One of the most striking scenes in director Yann Demange’s ‘71 comes early on. Jack O’Connell plays a young private in the British Army, sent to Belfast as part of a peace-keeping mission. For the ignorant Americans in the viewing audience, we’re told by a helpful military guy that Ireland is harshly divided, with the IRA fighting for a an independent Northern Ireland, free of British rule. Jack O’Connell’s Private Gary Hook and his fellow grunts are sent to the front lines of that dispute, and there they are not exactly greeted as liberators.
What’s striking is how the ensuing confrontation is exactly what one typically sees in a movie set in the Middle East, or what one sees watching the evening news. The only difference is everyone is white and speaking English, but the ferocity and sincerity of those involved—as well as the ever-present threat of violence—is exactly the same.
Things very quickly get out of hand and soon Private Hook is alone and on the run in a land so alien it and hostile it might as well be another planet. Demange is fantastic at putting you right in the action, with first a riot and then a foot chase that is filmed so tightly and realistically, it rivals the opening D-Day scene in Saving Private Ryan with its intensity.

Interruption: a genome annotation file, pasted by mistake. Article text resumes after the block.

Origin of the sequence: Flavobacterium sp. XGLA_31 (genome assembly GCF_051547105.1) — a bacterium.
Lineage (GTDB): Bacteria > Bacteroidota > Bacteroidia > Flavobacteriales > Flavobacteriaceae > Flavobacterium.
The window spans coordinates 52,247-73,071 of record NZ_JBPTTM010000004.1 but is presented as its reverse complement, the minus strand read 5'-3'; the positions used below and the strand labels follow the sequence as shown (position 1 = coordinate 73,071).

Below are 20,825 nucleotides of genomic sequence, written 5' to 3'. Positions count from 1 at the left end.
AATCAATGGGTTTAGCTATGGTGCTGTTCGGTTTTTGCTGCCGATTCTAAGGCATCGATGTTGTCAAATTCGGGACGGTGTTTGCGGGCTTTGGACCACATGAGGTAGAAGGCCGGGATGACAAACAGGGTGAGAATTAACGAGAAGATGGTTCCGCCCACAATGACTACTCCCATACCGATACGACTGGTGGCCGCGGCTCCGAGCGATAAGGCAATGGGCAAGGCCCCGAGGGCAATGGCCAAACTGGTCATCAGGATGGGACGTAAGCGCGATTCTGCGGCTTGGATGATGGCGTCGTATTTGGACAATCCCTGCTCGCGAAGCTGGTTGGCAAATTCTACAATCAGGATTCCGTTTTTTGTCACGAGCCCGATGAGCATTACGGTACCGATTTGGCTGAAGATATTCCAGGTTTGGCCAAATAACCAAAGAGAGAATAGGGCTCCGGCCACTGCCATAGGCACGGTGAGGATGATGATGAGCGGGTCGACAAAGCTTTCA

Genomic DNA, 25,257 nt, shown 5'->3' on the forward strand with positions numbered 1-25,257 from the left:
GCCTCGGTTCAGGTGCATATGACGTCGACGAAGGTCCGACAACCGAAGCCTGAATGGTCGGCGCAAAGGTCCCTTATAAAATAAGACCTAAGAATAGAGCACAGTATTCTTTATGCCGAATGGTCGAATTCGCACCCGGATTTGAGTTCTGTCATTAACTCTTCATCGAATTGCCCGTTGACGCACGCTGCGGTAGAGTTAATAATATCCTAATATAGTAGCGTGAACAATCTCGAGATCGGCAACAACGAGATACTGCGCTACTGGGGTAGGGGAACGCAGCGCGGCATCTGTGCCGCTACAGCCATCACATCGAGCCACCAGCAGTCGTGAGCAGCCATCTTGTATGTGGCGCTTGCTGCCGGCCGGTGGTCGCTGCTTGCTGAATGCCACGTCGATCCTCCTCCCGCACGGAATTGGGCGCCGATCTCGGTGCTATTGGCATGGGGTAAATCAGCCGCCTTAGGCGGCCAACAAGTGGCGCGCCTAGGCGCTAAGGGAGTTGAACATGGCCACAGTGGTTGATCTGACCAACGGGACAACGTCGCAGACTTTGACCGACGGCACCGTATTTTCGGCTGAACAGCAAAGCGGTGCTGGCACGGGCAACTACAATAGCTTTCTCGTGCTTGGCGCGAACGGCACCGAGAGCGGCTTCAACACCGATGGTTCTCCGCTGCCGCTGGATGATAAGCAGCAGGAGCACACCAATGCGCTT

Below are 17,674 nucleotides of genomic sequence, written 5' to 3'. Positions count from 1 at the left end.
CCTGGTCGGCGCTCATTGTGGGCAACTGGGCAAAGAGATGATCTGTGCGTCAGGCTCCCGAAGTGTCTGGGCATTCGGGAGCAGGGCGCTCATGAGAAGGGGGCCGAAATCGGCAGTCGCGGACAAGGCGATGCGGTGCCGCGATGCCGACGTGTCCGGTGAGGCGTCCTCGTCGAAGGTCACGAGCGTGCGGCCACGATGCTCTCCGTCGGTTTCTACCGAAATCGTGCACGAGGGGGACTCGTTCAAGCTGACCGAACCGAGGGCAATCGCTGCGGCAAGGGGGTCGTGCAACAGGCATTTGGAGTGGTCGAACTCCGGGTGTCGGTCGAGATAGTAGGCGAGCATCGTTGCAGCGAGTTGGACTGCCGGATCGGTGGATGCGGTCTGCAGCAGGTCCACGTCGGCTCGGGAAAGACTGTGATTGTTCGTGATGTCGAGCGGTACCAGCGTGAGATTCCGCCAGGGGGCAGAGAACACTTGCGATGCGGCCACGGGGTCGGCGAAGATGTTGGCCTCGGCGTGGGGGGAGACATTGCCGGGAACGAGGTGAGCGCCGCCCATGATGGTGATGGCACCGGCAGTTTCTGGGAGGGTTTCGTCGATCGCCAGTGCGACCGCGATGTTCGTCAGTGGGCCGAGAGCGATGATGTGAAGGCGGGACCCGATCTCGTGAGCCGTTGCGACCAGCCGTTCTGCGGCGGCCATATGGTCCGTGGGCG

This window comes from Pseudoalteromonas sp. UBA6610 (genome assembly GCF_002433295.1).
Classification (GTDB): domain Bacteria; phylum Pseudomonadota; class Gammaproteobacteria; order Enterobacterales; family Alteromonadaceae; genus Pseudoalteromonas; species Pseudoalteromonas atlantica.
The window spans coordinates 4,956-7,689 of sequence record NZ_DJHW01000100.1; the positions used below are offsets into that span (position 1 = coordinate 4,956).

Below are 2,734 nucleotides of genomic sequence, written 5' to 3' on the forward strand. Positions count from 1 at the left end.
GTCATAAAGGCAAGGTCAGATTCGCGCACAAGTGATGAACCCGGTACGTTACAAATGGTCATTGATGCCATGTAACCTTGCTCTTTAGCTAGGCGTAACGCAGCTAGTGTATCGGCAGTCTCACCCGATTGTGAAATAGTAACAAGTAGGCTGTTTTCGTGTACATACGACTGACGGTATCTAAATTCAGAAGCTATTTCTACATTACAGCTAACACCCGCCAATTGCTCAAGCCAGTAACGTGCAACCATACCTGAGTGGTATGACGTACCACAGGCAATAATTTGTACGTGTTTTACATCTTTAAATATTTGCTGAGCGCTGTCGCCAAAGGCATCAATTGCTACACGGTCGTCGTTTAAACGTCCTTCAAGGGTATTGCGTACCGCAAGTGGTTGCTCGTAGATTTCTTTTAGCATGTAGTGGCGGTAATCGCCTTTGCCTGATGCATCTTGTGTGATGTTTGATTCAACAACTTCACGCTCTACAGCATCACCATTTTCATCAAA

In his struggles to stay alive behind enemy lines, Hook encounters both friend and foe (sometimes it’s hard to tell which is which) and is repeatedly beaten and injured along the way. Not since the original Die Hard has a hero felt so fallible and mortal, with each new injury slowing him down even more. Hook breaks down and weeps uncontrollably no less than three times in the movie and instead of making him look weak, it makes him look strong, because he knows he’s no Terminator, that he probably won’t make it, but he has to try.
Though seemingly hard to imagine things getting any worse, the action and the bodies begin to pile up in the third act, and I’ll use the word striking again to describe my utter surprise that each and every death in this movie is treated with a reverence and solemnity that is rarely seen in cinema. There are no faceless goons here. At one point Hook must kill one of his attackers—in self-defense, completely justified—and the moment is treated like the death of a heroic main character.
It’s powerful enough to make you weep like a solider.